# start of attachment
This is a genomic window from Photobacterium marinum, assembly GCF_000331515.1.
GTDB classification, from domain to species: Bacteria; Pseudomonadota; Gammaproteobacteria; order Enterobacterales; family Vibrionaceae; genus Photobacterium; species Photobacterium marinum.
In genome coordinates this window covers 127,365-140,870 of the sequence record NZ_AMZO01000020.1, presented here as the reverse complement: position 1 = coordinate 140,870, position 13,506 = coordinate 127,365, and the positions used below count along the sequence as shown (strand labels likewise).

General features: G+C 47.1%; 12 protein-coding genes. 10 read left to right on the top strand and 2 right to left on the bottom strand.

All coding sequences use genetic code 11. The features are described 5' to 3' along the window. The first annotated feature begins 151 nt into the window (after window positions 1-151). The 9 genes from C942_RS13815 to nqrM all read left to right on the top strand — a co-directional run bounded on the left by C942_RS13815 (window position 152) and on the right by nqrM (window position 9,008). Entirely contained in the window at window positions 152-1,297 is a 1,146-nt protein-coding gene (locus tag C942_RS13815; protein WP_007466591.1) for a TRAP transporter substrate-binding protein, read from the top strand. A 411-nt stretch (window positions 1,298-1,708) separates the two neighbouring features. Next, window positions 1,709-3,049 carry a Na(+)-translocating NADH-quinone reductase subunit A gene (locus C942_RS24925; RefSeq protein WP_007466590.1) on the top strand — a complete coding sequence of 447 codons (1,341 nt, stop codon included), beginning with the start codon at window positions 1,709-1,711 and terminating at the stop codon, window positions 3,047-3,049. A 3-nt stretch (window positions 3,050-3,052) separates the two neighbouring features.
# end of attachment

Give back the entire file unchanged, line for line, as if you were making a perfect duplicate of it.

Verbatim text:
This is a genomic window from Photobacterium marinum, assembly GCF_000331515.1.
GTDB classification, from domain to species: Bacteria; Pseudomonadota; Gammaproteobacteria; order Enterobacterales; family Vibrionaceae; genus Photobacterium; species Photobacterium marinum.
In genome coordinates this window covers 127,365-140,870 of the sequence record NZ_AMZO01000020.1, presented here as the reverse complement: position 1 = coordinate 140,870, position 13,506 = coordinate 127,365, and the positions used below count along the sequence as shown (strand labels likewise).

General features: G+C 47.1%; 12 protein-coding genes. 10 read left to right on the top strand and 2 right to left on the bottom strand.

All coding sequences use genetic code 11. The features are described 5' to 3' along the window. The first annotated feature begins 151 nt into the window (after window positions 1-151). The 9 genes from C942_RS13815 to nqrM all read left to right on the top strand — a co-directional run bounded on the left by C942_RS13815 (window position 152) and on the right by nqrM (window position 9,008). Entirely contained in the window at window positions 152-1,297 is a 1,146-nt protein-coding gene (locus tag C942_RS13815; protein WP_007466591.1) for a TRAP transporter substrate-binding protein, read from the top strand. A 411-nt stretch (window positions 1,298-1,708) separates the two neighbouring features. Next, window positions 1,709-3,049 carry a Na(+)-translocating NADH-quinone reductase subunit A gene (locus C942_RS24925; RefSeq protein WP_007466590.1) on the top strand — a complete coding sequence of 447 codons (1,341 nt, stop codon included), beginning with the start codon at window positions 1,709-1,711 and terminating at the stop codon, window positions 3,047-3,049. A 3-nt stretch (window positions 3,050-3,052) separates the two neighbouring features.